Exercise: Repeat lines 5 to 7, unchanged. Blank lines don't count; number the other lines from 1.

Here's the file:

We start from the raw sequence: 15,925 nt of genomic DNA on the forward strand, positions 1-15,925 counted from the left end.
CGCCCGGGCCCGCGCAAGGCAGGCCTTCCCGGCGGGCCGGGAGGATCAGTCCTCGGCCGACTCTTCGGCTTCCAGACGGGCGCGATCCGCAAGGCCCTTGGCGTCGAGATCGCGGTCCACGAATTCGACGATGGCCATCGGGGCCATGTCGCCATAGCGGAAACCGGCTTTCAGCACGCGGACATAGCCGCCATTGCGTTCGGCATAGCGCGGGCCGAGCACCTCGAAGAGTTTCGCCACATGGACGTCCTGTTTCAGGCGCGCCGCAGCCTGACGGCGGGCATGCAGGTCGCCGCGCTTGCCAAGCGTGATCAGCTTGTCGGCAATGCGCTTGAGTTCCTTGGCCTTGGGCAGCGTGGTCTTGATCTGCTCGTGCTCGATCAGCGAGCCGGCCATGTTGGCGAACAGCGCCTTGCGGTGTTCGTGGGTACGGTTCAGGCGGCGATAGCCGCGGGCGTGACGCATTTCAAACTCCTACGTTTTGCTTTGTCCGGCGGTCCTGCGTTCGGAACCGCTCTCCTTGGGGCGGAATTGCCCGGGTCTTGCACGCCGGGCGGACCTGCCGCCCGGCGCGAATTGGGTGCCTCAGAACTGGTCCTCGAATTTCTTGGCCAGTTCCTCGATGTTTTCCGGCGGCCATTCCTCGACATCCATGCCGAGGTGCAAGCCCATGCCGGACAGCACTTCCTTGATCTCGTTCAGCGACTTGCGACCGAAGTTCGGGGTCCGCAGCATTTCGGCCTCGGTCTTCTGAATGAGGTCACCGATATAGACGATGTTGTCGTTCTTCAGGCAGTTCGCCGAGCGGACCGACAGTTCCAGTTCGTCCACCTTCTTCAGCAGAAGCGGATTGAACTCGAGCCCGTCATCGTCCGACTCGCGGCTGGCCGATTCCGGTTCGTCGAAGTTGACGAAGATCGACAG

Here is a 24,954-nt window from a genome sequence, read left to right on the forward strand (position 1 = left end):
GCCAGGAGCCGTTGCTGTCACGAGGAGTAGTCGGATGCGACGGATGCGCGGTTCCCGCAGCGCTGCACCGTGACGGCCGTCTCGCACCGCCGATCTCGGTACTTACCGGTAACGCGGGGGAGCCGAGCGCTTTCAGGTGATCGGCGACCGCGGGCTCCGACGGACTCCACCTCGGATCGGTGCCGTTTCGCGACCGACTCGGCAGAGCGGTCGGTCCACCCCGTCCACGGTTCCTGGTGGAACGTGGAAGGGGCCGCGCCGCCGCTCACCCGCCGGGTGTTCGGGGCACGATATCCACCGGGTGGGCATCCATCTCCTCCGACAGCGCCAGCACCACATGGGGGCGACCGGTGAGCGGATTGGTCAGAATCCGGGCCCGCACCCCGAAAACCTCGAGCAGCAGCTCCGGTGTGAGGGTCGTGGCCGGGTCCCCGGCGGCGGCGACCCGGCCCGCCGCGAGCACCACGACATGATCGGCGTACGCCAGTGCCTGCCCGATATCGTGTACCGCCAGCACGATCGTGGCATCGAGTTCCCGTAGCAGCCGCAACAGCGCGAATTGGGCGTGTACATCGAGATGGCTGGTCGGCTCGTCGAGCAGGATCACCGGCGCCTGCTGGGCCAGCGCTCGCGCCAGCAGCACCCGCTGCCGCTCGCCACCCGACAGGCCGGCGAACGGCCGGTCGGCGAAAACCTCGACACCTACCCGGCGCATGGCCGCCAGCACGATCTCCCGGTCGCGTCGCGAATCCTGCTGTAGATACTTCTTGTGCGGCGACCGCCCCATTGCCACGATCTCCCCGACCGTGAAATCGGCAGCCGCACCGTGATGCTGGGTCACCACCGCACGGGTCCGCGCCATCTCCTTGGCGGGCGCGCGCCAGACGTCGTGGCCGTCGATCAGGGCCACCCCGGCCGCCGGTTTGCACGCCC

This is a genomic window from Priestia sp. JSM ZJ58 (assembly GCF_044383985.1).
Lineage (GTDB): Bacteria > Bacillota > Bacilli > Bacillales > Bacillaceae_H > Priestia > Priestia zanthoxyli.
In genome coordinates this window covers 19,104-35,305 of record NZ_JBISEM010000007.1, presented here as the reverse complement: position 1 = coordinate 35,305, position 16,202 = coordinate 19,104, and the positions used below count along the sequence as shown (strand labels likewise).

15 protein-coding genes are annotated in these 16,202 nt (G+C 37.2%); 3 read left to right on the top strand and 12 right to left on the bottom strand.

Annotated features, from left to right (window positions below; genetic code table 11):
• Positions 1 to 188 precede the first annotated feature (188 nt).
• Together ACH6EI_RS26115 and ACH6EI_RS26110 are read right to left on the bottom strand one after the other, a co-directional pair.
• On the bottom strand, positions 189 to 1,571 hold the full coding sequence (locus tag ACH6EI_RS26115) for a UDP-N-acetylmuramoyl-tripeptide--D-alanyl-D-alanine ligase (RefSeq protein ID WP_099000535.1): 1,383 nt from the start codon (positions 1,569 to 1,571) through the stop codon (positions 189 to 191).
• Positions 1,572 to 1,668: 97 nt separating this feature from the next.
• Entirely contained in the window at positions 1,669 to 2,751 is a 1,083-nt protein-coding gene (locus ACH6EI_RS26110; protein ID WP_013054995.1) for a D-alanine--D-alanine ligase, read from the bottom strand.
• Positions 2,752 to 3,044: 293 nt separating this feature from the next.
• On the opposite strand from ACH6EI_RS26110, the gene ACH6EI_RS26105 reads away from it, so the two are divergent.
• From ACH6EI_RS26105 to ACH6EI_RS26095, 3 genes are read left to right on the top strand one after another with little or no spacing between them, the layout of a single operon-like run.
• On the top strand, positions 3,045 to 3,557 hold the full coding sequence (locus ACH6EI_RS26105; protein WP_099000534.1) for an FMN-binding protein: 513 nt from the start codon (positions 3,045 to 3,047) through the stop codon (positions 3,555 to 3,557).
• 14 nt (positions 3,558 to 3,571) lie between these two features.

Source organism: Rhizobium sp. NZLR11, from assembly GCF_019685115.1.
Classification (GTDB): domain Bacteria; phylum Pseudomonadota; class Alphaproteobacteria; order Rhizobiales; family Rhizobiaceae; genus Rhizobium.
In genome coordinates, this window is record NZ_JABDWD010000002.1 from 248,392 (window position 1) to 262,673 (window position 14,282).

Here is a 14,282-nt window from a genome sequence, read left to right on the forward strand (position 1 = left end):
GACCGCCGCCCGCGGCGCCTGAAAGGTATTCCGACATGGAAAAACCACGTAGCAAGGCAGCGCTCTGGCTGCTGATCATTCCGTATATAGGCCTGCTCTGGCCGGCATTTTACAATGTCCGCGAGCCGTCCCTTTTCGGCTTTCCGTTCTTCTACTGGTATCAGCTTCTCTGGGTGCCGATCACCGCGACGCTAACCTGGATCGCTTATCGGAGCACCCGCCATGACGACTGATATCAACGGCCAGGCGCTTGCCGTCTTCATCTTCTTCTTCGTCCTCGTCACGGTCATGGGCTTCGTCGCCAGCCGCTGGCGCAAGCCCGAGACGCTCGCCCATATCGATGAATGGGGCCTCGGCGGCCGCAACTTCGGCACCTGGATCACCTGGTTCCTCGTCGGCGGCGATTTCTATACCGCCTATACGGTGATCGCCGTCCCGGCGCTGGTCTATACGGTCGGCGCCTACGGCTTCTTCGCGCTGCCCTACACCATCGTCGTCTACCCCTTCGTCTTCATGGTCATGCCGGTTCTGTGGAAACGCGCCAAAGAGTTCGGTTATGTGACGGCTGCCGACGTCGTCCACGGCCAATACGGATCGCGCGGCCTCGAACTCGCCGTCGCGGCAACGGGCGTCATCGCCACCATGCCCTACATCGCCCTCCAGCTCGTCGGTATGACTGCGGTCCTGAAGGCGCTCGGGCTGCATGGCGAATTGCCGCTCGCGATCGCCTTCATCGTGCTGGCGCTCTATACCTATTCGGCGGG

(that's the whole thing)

This is a genomic window from Priestia sp. JSM ZJ58 (assembly GCF_044383985.1).
Lineage (GTDB): Bacteria > Bacillota > Bacilli > Bacillales > Bacillaceae_H > Priestia > Priestia zanthoxyli.
In genome coordinates this window covers 19,104-35,305 of record NZ_JBISEM010000007.1, presented here as the reverse complement: position 1 = coordinate 35,305, position 16,202 = coordinate 19,104, and the positions used below count along the sequence as shown (strand labels likewise).